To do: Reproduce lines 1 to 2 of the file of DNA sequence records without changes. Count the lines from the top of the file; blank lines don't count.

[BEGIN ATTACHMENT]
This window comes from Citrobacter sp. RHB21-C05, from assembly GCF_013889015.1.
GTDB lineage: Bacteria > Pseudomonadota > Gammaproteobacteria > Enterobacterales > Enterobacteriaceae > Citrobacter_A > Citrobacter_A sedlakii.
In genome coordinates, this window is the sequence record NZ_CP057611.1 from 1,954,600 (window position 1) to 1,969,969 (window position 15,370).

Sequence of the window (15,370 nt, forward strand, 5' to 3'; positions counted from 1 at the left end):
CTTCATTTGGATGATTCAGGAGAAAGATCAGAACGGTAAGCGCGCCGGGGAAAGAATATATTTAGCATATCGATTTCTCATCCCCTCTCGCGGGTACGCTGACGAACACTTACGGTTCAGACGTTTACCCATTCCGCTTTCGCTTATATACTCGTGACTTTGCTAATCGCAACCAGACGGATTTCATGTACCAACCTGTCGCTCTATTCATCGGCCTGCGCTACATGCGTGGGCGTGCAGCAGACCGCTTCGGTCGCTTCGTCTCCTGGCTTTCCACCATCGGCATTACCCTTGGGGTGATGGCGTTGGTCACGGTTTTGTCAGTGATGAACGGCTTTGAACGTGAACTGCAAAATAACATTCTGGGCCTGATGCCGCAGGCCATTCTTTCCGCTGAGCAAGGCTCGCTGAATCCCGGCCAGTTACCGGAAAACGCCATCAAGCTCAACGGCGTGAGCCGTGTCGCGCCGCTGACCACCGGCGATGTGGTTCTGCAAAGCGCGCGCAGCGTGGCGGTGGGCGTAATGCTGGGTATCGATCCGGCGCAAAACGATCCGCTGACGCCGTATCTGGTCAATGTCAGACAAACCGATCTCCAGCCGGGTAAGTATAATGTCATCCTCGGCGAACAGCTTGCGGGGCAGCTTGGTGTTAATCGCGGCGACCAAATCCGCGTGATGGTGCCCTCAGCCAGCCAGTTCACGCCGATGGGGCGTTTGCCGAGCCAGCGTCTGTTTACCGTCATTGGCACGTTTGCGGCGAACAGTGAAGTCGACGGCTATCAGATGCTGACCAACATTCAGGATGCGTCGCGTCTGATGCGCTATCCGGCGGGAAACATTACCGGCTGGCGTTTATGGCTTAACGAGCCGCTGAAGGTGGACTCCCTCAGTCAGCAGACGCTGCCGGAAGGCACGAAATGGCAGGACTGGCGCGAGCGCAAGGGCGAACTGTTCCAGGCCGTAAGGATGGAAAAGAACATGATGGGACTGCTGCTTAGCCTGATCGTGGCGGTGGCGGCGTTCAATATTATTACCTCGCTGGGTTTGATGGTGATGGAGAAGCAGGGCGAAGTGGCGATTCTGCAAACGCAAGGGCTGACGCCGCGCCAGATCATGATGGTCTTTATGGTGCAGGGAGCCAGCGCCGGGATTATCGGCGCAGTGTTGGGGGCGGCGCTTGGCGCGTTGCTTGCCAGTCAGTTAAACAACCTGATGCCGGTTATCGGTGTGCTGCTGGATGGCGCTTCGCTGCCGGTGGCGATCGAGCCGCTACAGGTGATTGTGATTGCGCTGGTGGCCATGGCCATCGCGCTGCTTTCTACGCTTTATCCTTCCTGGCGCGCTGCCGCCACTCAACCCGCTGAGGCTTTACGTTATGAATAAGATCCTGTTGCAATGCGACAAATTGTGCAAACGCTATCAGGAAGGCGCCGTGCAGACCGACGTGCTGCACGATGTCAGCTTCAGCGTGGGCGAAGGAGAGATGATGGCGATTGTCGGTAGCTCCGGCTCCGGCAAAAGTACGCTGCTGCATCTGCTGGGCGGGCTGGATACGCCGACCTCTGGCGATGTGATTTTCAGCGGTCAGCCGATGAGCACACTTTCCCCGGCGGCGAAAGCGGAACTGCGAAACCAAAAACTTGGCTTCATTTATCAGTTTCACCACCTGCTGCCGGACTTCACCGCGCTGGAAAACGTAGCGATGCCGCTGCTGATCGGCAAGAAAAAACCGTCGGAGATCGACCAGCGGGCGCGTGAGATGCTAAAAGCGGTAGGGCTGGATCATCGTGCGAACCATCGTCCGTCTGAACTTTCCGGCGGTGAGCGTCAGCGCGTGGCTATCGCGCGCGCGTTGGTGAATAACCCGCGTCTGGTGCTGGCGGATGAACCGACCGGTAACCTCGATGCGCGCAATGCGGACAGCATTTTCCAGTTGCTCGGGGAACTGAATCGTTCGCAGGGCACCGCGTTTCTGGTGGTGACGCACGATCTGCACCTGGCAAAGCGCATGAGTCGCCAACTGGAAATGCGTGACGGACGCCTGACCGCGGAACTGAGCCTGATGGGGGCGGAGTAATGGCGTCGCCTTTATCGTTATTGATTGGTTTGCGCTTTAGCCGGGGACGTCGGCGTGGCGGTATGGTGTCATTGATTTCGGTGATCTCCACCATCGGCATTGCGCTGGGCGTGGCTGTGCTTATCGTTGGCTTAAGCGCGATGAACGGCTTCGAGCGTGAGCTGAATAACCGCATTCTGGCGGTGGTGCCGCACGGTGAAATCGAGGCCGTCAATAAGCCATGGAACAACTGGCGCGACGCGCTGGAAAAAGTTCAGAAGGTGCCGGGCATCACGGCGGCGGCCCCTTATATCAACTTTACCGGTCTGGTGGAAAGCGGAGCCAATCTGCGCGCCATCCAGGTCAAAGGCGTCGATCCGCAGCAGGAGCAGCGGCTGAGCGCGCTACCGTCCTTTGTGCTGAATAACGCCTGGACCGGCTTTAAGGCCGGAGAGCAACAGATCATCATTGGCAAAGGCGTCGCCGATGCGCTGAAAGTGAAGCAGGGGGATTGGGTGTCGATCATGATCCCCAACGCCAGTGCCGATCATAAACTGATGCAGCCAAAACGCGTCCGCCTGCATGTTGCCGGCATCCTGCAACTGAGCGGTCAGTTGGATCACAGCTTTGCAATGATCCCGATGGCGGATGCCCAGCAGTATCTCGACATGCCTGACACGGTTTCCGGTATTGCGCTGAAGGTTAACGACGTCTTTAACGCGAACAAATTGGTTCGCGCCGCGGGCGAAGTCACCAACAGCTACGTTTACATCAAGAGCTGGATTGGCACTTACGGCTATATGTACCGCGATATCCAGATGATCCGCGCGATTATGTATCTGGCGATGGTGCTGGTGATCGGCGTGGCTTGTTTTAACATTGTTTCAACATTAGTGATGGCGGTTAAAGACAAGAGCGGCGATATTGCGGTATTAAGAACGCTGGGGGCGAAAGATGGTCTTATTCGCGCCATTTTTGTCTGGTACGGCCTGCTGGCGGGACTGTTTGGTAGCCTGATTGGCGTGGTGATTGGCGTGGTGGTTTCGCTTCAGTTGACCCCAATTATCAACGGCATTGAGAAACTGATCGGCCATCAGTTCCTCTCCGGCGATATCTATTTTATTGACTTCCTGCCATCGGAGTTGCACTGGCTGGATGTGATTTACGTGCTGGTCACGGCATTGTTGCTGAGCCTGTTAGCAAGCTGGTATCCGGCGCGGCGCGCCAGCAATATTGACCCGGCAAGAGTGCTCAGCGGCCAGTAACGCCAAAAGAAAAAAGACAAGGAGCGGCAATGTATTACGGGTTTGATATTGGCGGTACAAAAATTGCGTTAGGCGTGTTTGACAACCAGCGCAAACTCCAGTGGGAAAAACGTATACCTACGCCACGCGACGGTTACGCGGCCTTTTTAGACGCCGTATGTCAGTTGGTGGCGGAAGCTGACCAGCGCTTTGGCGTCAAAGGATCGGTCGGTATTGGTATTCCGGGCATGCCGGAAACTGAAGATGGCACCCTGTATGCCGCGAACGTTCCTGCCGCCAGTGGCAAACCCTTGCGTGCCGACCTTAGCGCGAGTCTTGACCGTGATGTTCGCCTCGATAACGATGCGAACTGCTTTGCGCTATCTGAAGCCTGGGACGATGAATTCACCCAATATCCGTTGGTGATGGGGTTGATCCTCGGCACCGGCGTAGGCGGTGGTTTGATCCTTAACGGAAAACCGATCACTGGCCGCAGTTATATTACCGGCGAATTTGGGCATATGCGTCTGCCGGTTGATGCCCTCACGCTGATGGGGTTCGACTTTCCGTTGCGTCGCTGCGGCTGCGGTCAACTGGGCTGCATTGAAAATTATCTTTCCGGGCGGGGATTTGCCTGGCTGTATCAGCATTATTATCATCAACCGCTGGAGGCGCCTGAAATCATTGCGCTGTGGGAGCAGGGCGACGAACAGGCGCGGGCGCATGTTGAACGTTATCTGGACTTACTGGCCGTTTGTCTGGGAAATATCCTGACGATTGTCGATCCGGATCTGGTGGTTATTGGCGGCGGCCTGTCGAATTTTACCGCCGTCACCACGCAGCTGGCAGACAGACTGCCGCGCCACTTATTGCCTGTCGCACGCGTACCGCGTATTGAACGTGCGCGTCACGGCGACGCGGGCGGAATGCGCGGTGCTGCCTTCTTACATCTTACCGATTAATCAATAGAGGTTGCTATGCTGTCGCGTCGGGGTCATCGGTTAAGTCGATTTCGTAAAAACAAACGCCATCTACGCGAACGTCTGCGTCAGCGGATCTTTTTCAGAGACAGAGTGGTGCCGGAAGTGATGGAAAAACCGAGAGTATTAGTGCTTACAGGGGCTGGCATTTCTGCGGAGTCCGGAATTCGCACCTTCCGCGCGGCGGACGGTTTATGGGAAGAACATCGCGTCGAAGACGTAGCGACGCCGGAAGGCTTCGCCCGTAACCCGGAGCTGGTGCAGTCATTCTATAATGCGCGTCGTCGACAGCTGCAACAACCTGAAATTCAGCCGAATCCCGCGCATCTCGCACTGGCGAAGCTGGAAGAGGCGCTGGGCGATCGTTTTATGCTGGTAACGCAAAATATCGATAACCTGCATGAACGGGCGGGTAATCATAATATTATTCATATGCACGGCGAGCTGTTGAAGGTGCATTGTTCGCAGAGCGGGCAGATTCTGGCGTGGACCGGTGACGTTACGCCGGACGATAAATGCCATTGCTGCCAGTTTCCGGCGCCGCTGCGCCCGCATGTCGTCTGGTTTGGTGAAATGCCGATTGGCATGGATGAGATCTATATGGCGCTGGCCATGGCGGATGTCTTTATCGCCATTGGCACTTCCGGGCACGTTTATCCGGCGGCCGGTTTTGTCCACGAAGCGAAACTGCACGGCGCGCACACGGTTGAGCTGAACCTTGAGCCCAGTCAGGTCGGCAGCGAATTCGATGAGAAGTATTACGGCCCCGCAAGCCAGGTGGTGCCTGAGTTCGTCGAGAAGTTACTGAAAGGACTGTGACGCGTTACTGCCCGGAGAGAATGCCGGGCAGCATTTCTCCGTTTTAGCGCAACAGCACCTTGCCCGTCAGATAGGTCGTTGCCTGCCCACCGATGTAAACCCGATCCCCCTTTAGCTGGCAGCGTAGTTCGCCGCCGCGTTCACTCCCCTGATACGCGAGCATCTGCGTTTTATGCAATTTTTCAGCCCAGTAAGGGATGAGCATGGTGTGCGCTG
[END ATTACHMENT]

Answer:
This window comes from Citrobacter sp. RHB21-C05, from assembly GCF_013889015.1.
GTDB lineage: Bacteria > Pseudomonadota > Gammaproteobacteria > Enterobacterales > Enterobacteriaceae > Citrobacter_A > Citrobacter_A sedlakii.